TIME Behind the Photos

The Best Pictures of the Week: Jan. 23 – Jan. 30

From Kurdish fighters recapturing the ISIS held town of Kobani, Syria to the deadly attacks on Israeli forces by Hezbollah militants on the Israel-Lebanon border and life returns to normal with Ebola cases down to single digits in Liberia to blizzard Juno hitting the U.S. East Coast, TIME presents the best pictures of the week.

TIME Israel

Israel-Lebanon Border Calm Day After Escalation

Mideast Lebanon Israel
Mohammed Zaatari—AP Spanish U.N. peacekeepers in an armored vehicle, patrol the Lebanese-Israeli border, in the southern village of Abbasiyeh, Lebanon, on Jan. 28, 2015

Israel remains on alert

(SHEAR YASHUV, Israel) — The Israeli-Lebanese border is calm but Israel remains on alert a day after the deadliest escalation since the two sides’ 2006 war.

The Lebanese National News Agency says Israeli warplanes were flying low over border villages on Thursday.

Israeli Defense Minister Moshe Yaalon says the military is “ready for any development” and warned against further attacks.

Wednesday’s flare-up started when the Lebanese militant Hezbollah group fired a salvo of anti-tank missiles at an Israeli military convoy in a disputed border area, killing two soldiers and wounding seven. The attack was in retaliation for a deadly Israeli airstrike on Hezbollah fighters inside neighboring Syria earlier this month.

Israel responded to the missiles with shelling. A Spanish peacekeeper with the U.N. force in southern Lebanon was also killed.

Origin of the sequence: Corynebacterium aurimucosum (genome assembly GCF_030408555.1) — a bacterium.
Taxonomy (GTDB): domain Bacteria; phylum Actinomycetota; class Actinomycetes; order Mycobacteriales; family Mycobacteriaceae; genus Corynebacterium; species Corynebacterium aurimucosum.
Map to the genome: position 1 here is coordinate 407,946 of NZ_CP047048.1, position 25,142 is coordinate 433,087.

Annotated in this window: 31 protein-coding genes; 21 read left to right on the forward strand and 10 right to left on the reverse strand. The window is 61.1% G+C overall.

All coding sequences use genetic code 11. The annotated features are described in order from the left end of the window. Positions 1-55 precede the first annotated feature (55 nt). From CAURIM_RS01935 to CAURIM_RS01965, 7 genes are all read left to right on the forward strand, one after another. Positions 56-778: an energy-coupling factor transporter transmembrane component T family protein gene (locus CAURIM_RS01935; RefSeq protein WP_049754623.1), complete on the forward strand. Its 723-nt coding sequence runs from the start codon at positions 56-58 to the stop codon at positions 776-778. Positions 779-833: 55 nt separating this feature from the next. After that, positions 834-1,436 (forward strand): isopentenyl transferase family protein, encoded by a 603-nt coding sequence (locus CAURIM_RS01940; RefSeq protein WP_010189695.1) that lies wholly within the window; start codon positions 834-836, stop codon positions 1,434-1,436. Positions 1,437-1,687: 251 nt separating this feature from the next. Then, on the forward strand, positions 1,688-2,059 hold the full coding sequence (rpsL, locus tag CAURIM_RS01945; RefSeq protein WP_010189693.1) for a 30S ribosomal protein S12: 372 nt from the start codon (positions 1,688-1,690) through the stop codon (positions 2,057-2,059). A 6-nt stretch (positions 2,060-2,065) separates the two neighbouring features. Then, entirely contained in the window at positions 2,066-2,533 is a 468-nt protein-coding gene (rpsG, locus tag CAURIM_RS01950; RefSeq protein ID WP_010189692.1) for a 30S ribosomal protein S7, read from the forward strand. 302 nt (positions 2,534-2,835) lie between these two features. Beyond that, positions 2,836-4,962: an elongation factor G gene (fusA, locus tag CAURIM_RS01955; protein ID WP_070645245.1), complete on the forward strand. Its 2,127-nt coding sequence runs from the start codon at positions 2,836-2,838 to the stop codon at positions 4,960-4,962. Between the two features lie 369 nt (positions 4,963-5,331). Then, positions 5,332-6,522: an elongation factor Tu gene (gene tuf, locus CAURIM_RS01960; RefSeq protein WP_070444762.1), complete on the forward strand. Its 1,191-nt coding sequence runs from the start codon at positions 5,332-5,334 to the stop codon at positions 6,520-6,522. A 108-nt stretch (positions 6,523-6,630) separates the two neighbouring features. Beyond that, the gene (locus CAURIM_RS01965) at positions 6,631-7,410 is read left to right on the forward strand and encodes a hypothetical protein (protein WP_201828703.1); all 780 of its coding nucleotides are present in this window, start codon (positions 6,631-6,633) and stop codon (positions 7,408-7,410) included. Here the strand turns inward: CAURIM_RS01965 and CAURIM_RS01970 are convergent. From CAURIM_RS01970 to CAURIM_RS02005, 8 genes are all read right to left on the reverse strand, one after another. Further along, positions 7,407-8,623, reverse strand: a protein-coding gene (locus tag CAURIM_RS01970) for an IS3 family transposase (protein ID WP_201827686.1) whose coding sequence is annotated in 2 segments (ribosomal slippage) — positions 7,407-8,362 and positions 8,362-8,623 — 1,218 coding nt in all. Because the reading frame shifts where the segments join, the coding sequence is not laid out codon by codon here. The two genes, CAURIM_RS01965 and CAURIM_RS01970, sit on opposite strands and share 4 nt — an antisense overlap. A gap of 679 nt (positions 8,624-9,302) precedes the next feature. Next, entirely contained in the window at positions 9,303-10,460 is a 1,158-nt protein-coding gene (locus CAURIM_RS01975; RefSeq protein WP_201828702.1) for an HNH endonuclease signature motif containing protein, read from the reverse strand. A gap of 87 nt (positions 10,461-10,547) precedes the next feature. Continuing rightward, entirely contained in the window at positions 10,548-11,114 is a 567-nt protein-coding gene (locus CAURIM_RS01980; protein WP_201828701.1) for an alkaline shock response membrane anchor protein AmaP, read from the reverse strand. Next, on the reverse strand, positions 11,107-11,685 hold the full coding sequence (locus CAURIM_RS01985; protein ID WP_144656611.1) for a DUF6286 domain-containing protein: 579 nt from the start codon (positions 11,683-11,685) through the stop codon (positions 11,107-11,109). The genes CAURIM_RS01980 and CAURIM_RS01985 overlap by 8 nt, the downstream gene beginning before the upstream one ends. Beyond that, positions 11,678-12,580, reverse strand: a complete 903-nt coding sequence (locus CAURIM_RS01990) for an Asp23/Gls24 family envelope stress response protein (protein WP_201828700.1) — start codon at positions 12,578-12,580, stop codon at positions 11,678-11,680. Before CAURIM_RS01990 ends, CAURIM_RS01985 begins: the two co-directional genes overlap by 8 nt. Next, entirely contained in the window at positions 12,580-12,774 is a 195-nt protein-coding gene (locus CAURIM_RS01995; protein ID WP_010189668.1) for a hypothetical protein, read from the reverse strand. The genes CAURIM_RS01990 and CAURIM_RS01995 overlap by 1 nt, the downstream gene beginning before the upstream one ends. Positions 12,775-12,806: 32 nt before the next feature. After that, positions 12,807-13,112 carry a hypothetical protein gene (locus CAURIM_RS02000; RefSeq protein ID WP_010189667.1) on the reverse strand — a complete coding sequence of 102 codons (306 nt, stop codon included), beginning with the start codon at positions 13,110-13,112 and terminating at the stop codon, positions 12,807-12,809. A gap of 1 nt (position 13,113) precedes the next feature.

TIME Terrorism

ISIS Releases New Audio Message by Japanese Hostage

Lt. Muath al-Kaseasbeh, Sajida al-Rishawi
AP An undated photograph of Jordanian pilot Muath al-Kaseasbeh, left, and a still image from video, right, of Sajida al-Rishawi, an Iraqi woman sentenced to death in Jordan for her involvement in a 2005 terrorist attack on a hotel that killed 60 people

The deadline has been extended

(BEIRUT) — ISIS released a message late Wednesday purportedly by Japanese hostage Kenji Goto, extending the deadline for Jordan’s release of an Iraqi would-be hotel bomber linked to al-Qaida.

The audio was released as Jordan had offered a precedent-setting prisoner swap to ISIS in a desperate attempt to save a Jordanian air force pilot the militants purportedly threatened to kill, along with Goto.

The audio recording, in English, says the Jordanians must present Sajida al-Rishawi at the Turkish border by sunset Thursday, or Jordanian pilot Mu’as al-Kasaseabeh will be killed.

The Associated Press could not independently verify the contents of the recording which was distributed on Twitter by IS-affiliated accounts.

On Wednesday, the pilot’s father met with Jordan’s king who he said assured him that “everything will be fine.”

King Abdullah II faces growing domestic pressure to bring the pilot home. However, meeting ISIS’s demand for the release of a would-be hotel bomber linked to al-Qaida would run counter to the kingdom’s hardline approach to the extremists.

Efforts to release al-Kaseasbeh and Goto gained urgency with the release late Tuesday of a purported online ultimatum claiming ISIS would kill both hostages within 24 hours if the al-Qaida-linked prisoner was not freed.

The scope of a possible swap and of ISIS’s demands also remained unclear.

Jordanian government spokesman Mohammed al-Momani said Jordan is ready to trade the prisoner, an Iraqi woman convicted of involvement in deadly Amman hotel bombings in 2005, for the pilot. Al-Momani made no mention of Goto.

Any exchange would set a precedent for negotiating with ISIS militants, who in the past have not publicly demanded prisoner releases. Jordan’s main ally, the United States, opposes negotiations with extremists.